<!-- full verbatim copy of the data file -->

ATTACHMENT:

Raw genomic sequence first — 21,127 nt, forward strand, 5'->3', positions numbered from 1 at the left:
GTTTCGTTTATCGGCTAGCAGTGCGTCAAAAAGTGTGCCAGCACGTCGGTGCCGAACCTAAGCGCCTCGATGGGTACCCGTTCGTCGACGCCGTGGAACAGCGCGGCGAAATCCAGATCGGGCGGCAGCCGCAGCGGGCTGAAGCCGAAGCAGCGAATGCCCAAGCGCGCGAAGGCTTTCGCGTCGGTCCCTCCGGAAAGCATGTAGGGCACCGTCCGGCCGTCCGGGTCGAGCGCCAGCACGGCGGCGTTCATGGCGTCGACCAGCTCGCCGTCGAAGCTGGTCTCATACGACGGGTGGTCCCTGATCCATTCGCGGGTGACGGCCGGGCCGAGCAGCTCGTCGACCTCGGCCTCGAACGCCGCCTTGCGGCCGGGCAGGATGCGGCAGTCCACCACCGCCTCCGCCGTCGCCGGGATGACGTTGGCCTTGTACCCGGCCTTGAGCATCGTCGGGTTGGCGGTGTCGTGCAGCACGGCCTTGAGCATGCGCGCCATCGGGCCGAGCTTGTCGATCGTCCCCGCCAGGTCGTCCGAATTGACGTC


Raw genomic sequence first — 21,127 nt, forward strand, 5'->3', positions numbered from 1 at the left:
GTTTCGTTTATCGGCTAGCAGTGCGTCAAAAAGTGTGCCAGCACGTCGGTGCCGAACCTAAGCGCCTCGATGGGTACCCGTTCGTCGACGCCGTGGAACAGCGCGGCGAAATCCAGATCGGGCGGCAGCCGCAGCGGGCTGAAGCCGAAGCAGCGAATGCCCAAGCGCGCGAAGGCTTTCGCGTCGGTCCCTCCGGAAAGCATGTAGGGCACCGTCCGGCCGTCCGGGTCGAGCGCCAGCACGGCGGCGTTCATGGCGTCGACCAGCTCGCCGTCGAAGCTGGTCTCATACGACGGGTGGTCCCTGATCCATTCGCGGGTGACGGCCGGGCCGAGCAGCTCGTCGACCTCGGCCTCGAACGCCGCCTTGCGGCCGGGCAGGATGCGGCAGTCCACCACCGCCTCCGCCGTCGCCGGGATGACGTTGGCCTTGTACCCGGCCTTGAGCATCGTCGGGTTGGCGGTGTCGTGCAGCACGGCCTTGAGCATGCGCGCCATCGGGCCGAGCTTGTCGATCGTCCCCGCCAGGTCGTCCGAATTGACGTC